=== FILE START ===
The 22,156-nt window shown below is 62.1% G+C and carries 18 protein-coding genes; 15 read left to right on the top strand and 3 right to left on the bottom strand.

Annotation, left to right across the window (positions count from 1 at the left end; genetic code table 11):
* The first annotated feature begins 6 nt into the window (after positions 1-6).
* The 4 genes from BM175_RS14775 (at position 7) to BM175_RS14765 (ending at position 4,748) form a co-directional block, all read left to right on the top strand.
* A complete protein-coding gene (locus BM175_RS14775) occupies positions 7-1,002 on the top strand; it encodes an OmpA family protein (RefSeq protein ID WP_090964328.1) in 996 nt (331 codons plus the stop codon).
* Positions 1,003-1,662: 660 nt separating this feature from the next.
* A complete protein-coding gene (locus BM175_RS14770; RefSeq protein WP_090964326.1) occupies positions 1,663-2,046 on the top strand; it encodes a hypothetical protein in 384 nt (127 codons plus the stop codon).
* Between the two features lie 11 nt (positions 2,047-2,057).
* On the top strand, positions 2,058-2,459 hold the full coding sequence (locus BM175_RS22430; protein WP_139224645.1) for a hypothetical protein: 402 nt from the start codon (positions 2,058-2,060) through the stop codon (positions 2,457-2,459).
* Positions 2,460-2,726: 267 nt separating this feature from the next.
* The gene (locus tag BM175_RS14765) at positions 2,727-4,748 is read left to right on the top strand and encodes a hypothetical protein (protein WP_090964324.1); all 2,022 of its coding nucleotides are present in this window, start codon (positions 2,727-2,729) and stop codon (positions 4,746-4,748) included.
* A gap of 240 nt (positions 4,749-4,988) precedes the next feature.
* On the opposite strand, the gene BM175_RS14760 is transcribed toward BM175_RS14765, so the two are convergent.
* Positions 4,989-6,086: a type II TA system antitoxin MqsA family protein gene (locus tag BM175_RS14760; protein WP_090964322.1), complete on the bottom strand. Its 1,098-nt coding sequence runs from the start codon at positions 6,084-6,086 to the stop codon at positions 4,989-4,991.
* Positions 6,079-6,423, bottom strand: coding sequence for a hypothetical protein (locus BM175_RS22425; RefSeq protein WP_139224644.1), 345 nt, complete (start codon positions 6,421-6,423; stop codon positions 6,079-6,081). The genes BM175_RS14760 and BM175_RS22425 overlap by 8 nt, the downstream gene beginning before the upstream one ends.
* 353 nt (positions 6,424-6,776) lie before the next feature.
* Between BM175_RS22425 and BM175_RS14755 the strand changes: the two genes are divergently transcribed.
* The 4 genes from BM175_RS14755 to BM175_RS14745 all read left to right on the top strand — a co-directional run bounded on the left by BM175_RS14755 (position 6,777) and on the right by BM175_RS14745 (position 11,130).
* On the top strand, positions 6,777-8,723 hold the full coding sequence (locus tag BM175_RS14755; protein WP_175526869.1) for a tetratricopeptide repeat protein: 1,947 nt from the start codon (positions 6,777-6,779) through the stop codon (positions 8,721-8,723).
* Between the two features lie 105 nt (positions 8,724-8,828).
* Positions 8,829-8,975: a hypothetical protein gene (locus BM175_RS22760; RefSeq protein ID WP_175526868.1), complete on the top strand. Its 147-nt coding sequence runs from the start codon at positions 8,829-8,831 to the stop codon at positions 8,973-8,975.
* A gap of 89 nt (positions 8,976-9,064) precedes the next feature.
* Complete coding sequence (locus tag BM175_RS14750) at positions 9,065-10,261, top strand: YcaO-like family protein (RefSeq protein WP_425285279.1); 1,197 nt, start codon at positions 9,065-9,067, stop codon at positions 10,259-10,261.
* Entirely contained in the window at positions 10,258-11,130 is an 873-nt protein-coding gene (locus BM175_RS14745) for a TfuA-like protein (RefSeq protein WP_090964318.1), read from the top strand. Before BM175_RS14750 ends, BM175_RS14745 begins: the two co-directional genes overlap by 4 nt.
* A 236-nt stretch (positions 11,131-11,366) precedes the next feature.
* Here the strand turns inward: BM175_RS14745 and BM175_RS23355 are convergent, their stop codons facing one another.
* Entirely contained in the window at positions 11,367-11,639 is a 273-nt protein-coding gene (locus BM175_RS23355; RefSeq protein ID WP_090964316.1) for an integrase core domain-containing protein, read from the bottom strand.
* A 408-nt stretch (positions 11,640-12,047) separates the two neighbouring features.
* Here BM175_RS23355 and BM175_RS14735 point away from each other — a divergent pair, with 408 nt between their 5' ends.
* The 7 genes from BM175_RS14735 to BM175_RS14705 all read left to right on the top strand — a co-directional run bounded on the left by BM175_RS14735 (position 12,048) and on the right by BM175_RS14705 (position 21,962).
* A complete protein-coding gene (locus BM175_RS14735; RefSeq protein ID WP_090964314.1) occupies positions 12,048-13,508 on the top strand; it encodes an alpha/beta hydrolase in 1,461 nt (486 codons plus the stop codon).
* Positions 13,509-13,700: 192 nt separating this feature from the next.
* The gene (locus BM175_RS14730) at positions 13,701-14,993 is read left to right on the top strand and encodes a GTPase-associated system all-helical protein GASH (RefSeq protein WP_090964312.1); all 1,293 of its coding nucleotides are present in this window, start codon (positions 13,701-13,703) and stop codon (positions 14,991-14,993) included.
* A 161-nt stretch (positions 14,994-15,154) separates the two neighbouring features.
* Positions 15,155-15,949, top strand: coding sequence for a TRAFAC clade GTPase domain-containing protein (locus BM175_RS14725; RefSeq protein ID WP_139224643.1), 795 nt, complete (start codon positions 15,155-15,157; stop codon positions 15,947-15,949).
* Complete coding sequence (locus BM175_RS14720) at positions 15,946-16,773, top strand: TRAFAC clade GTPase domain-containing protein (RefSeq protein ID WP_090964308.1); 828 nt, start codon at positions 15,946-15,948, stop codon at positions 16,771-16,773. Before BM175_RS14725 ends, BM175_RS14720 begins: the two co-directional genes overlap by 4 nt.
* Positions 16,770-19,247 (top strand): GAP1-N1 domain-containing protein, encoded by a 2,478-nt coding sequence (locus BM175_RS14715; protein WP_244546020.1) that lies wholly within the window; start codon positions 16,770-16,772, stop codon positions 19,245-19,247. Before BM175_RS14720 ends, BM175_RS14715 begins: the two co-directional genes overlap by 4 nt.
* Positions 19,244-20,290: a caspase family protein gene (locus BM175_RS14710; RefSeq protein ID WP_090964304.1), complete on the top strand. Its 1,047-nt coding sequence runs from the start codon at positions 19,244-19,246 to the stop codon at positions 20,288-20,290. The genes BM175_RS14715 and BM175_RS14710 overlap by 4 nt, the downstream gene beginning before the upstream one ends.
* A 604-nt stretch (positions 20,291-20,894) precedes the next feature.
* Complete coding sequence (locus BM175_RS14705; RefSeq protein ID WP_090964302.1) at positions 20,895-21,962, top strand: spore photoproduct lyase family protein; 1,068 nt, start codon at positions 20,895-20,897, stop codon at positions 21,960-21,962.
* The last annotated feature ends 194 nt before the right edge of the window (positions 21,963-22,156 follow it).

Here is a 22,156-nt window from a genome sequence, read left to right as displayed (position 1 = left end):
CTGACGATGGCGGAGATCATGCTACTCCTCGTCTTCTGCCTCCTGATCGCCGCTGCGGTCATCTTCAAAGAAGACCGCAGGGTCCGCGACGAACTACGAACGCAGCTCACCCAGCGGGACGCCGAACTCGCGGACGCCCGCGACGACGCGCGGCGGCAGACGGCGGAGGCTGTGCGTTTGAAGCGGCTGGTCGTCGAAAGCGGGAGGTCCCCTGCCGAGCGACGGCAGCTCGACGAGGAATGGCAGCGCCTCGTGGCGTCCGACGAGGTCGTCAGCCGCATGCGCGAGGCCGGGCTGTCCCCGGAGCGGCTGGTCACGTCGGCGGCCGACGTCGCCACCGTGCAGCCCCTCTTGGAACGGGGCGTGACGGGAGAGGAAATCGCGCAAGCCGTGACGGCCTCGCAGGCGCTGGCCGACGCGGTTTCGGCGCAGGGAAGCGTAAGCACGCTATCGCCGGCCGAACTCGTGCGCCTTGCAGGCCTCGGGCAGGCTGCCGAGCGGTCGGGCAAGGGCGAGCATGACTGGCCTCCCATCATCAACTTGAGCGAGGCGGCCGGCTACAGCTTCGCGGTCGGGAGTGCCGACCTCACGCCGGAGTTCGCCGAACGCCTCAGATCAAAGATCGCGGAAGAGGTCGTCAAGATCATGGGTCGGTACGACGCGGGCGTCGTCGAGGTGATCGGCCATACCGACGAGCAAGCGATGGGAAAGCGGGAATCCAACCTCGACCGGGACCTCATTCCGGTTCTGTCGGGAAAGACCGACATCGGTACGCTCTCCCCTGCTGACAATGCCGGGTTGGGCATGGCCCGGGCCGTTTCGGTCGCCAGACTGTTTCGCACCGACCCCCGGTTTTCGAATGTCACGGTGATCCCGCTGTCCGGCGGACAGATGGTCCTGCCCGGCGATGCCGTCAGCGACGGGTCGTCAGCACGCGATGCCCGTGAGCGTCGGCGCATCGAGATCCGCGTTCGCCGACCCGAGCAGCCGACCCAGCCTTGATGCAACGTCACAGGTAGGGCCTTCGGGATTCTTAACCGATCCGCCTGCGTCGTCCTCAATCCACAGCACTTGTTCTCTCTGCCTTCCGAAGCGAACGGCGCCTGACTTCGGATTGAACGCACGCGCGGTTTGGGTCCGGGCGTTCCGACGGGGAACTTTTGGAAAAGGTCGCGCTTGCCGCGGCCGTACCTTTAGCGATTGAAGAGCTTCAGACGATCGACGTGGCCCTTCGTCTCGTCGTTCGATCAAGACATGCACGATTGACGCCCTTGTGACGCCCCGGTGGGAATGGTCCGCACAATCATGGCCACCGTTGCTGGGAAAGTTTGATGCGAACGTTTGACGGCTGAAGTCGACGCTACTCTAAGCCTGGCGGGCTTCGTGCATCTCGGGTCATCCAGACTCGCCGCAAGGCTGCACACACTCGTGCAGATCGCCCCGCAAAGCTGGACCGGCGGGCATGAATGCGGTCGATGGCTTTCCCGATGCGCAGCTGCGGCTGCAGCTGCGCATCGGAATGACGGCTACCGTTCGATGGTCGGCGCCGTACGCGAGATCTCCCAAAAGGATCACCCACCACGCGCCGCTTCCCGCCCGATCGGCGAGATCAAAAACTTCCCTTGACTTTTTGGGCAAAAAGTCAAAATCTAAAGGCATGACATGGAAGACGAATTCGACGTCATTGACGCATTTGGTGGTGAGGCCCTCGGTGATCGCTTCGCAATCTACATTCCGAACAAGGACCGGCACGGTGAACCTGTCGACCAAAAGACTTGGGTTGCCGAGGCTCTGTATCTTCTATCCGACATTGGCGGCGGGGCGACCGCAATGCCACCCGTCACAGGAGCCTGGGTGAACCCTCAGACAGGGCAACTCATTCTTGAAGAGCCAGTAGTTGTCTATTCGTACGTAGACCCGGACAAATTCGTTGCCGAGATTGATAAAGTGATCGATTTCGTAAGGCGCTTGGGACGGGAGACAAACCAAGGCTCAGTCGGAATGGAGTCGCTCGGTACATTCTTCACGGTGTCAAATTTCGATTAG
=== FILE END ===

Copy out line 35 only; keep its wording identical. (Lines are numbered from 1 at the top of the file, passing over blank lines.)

* Positions 15,155-15,949, top strand: coding sequence for a TRAFAC clade GTPase domain-containing protein (locus BM175_RS14725; RefSeq protein ID WP_139224643.1), 795 nt, complete (start codon positions 15,155-15,157; stop codon positions 15,947-15,949).